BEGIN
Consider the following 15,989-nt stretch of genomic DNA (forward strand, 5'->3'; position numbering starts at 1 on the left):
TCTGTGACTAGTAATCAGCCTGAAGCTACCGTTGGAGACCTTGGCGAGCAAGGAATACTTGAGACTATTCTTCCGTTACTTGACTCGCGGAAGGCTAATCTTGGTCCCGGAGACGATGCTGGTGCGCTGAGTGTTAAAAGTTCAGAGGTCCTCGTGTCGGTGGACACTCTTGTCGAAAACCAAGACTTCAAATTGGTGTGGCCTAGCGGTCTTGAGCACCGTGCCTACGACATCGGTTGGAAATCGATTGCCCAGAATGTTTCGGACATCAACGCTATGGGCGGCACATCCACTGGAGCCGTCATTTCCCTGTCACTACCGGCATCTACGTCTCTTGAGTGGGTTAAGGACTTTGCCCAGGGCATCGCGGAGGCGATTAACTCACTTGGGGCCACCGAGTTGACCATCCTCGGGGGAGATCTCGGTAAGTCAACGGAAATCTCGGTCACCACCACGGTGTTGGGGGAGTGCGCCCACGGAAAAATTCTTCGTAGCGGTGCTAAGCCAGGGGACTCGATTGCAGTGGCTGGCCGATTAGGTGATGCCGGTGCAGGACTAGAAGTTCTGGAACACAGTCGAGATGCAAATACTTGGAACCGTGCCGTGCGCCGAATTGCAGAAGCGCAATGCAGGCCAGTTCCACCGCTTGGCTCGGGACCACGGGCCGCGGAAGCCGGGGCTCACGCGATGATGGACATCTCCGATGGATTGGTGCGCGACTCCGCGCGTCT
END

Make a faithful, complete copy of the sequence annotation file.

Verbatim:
Consider the following 15,989-nt stretch of genomic DNA (forward strand, 5'->3'; position numbering starts at 1 on the left):
TCTGTGACTAGTAATCAGCCTGAAGCTACCGTTGGAGACCTTGGCGAGCAAGGAATACTTGAGACTATTCTTCCGTTACTTGACTCGCGGAAGGCTAATCTTGGTCCCGGAGACGATGCTGGTGCGCTGAGTGTTAAAAGTTCAGAGGTCCTCGTGTCGGTGGACACTCTTGTCGAAAACCAAGACTTCAAATTGGTGTGGCCTAGCGGTCTTGAGCACCGTGCCTACGACATCGGTTGGAAATCGATTGCCCAGAATGTTTCGGACATCAACGCTATGGGCGGCACATCCACTGGAGCCGTCATTTCCCTGTCACTACCGGCATCTACGTCTCTTGAGTGGGTTAAGGACTTTGCCCAGGGCATCGCGGAGGCGATTAACTCACTTGGGGCCACCGAGTTGACCATCCTCGGGGGAGATCTCGGTAAGTCAACGGAAATCTCGGTCACCACCACGGTGTTGGGGGAGTGCGCCCACGGAAAAATTCTTCGTAGCGGTGCTAAGCCAGGGGACTCGATTGCAGTGGCTGGCCGATTAGGTGATGCCGGTGCAGGACTAGAAGTTCTGGAACACAGTCGAGATGCAAATACTTGGAACCGTGCCGTGCGCCGAATTGCAGAAGCGCAATGCAGGCCAGTTCCACCGCTTGGCTCGGGACCACGGGCCGCGGAAGCCGGGGCTCACGCGATGATGGACATCTCCGATGGATTGGTGCGCGACTCCGCGCGTCT